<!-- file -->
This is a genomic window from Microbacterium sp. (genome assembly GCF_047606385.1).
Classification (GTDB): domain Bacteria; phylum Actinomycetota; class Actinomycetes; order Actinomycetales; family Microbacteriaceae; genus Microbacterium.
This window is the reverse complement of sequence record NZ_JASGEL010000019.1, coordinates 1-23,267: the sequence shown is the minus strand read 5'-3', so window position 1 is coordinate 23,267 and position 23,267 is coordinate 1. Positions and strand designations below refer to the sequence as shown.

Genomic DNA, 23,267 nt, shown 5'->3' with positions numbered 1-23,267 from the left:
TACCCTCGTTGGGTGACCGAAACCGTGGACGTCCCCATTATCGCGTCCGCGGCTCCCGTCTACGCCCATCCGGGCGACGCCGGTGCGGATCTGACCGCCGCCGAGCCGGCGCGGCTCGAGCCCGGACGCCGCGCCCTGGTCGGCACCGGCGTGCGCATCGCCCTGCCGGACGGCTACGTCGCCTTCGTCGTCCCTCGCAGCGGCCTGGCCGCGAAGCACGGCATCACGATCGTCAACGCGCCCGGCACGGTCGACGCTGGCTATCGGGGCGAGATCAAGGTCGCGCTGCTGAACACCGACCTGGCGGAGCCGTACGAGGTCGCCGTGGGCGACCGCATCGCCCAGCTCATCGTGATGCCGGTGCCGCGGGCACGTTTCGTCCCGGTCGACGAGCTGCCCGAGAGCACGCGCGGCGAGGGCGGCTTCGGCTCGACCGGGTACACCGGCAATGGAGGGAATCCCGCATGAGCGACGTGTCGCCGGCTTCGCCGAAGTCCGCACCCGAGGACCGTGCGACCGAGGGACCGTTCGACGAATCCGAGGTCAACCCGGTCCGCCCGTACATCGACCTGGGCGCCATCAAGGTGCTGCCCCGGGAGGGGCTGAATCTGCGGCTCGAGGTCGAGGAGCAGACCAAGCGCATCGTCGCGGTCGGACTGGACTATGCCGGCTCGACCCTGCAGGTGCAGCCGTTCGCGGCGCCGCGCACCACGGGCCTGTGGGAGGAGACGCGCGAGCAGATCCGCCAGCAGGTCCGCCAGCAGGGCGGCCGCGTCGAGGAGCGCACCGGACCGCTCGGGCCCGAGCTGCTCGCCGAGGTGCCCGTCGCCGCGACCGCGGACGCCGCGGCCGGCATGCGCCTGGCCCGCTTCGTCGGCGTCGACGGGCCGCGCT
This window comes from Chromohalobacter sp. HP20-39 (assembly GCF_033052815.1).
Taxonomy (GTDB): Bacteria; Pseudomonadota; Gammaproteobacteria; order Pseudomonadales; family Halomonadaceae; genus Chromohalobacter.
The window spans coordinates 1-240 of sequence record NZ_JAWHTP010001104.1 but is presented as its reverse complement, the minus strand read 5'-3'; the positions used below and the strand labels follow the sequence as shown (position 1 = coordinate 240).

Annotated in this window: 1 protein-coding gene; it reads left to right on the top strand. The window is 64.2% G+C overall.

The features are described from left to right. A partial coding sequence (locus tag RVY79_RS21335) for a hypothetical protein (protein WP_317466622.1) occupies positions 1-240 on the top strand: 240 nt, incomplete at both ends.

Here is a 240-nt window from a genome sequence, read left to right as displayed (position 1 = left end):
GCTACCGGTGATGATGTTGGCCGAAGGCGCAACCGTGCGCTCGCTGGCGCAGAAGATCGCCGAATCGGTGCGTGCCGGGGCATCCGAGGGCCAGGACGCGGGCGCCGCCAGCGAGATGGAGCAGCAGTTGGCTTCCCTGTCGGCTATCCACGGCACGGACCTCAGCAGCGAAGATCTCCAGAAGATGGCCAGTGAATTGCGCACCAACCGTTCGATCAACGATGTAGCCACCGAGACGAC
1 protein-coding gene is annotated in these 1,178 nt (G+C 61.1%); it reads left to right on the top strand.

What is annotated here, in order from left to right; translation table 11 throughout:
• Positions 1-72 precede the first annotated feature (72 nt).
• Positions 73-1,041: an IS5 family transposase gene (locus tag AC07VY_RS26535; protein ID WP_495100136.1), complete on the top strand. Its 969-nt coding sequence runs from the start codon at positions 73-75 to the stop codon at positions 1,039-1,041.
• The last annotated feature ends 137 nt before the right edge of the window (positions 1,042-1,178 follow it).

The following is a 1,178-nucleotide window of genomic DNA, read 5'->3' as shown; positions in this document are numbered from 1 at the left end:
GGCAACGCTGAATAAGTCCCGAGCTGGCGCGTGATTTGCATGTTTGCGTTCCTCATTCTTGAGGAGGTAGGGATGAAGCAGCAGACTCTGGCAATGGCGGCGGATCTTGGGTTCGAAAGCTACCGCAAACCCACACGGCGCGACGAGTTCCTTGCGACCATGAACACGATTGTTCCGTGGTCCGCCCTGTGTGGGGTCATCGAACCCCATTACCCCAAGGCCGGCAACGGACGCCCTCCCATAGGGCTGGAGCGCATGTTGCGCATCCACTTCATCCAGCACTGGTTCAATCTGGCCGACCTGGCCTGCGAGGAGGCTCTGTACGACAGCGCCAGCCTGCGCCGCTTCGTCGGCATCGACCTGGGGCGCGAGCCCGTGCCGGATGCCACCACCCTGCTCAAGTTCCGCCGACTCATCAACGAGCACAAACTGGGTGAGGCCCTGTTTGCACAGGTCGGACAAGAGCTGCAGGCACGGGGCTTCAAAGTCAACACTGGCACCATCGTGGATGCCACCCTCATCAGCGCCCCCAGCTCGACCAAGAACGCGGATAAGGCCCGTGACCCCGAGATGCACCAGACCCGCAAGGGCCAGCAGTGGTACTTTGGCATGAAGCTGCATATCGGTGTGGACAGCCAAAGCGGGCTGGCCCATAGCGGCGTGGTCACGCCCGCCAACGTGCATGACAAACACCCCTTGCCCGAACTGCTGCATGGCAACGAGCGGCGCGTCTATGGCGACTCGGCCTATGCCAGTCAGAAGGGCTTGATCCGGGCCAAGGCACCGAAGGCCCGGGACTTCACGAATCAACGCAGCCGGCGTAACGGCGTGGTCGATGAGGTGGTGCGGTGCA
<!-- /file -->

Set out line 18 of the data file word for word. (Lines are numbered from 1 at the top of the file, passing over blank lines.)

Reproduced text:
The following is a 1,178-nucleotide window of genomic DNA, read 5'->3' as shown; positions in this document are numbered from 1 at the left end: